Many myths claim that Tiamat lived for a long time on the Prime Material Plane, seeding it with evil dragons and dark magic. Eventually she was banished to the Nine Hells by Bahamut and a sky/sun god (perhaps Pelor or Heironeous).


Bahamut's realm, Bahamut's Palace, is said to exist "beyond the East Wind." It is unknown to most sages whether this means it is somewhere on the Elemental Plane of Air or somewhere between that plane and the Seven Heavens or Tri-Paradises, but in truth it may be found traveling in a whirlwind between the first four layers of Mount Celestia. It is a wondrous, glittering fortress with windows made from gems set in silver and gold, walls of inlaid copper and ivory, and floors of beaten mithril. When they are not traveling with their master, Bahamut's seven great golden wyrms tend to the palace and its treasures.

Within the palace are open, unkeyed portals leading to all four of the first four layers of the plane as well as the Elemental Plane of Air and the Astral Plane. There are four gates nearby leading to each of the four winds, each guarded by a warden archon. The guardian of the gate to the North Wind is Yonel, the guardian of the gate to the South Wind is Kerkhoutha, the guardian of the gate to the West Wind is Moriel, and the guardian of the gate to the East Wind is Ruhiel.

Bahamut's palace is the only known shortcut to the upper layers of the celestial mountain, though he and his servants only permit those who are worthy to pass through.

In 4th Edition, Bahamut, Kord, and Moradin live in the realm of Celestia in the Astral Sea. Each rules a different mountain on the island, which they are able to change the shape of at will. Bahamut's palace is located on the mountain of Mertion, and is made of gold, platinum, and mithril, and the windows are made of gemstones; the palace also serves as Bahamut's hoard.


Bahamut is very stern and disapproving of evil. He accepts no excuses for foul deeds. On the other hand, he is very compassionate, and has boundless empathy for the weak and downtrodden. He urges his followers to promote good, but to let people fight their own battles when they can, providing healing, information, or temporary safe refuge rather than fighting alongside those who can fight for themselves.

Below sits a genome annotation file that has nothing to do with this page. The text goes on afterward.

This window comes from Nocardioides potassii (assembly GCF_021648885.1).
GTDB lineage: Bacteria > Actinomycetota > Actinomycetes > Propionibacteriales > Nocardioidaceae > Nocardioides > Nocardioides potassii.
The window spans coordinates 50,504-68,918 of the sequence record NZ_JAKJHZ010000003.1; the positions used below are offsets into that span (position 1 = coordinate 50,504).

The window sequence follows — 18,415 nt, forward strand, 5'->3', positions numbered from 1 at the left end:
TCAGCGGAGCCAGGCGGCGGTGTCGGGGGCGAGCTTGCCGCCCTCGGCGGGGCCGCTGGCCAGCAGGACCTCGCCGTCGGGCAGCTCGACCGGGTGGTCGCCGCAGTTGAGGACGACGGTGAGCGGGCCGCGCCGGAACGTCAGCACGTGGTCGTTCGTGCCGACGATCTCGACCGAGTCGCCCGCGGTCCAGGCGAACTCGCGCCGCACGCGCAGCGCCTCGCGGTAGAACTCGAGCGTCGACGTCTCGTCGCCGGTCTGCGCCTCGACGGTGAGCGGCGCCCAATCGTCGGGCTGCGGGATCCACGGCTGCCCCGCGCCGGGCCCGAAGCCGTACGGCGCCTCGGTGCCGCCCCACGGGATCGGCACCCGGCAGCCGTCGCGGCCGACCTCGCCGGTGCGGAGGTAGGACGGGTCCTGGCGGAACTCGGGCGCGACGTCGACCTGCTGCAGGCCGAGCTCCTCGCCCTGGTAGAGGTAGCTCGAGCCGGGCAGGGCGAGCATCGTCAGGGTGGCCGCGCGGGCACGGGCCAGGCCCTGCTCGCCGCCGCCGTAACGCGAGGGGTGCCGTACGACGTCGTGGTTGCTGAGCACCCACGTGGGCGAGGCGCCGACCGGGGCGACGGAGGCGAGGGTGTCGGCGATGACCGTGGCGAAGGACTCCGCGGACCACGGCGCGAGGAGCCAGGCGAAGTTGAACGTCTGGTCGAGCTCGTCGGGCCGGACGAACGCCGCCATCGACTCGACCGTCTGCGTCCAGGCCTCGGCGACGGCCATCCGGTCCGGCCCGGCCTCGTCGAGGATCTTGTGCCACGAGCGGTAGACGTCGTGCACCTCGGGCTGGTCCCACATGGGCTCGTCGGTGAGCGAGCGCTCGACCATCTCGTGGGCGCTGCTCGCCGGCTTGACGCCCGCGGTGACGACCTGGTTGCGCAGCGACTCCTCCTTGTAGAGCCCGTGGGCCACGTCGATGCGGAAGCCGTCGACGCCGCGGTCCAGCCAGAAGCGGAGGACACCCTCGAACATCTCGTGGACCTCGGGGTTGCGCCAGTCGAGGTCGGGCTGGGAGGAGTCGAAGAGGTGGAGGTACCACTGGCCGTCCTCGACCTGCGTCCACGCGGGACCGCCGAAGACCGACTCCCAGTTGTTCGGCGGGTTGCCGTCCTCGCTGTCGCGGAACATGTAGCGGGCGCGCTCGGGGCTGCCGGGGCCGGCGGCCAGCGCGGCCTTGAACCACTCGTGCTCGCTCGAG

Bahamut's own greatest priority is his endless war with his sister Tiamat. He opposes all her schemes, answering them move for move. He values wisdom, knowledge, prophecies, and song. For a dragon, he is neither vain nor greedy.

Worshippers and clergy[edit]

Bahamut is revered by all good dragons,[27] but gold, silver, and brass dragons hold him in particularly high regard. The evil dragons do not revere him, but respect Bahamut for his power and wisdom.

Bahamut only accepts good-aligned priests. They may be dragons, half-dragons, or other beings. They strive to constantly yet subtly act on behalf of good. They oppose evil, but their first mandate is to ensure they do no harm in the process.


Temples to the Platinum Dragon are very rare. Those few that exist are beautiful, elegant edifices characterized by clean, simple architecture and furnishings. Within them will be public rooms in which the faithful can gather and private rooms for meditation and recuperation.

Dragons will not normally build temples, contenting themselves with simple symbols on the wall that they treat as shrines. Bahamut prefers his followers to worship him with deeds, not objects.


Most of the quests that Bahamut's followers go on are apt to involve opposing Tiamat in some way. They have few formal rituals. Instead of praying aloud, they count their deeds as prayers, supporting goodness and opposing evil. Bahamut cares little for mere words.

The Rite of Rebirth[edit]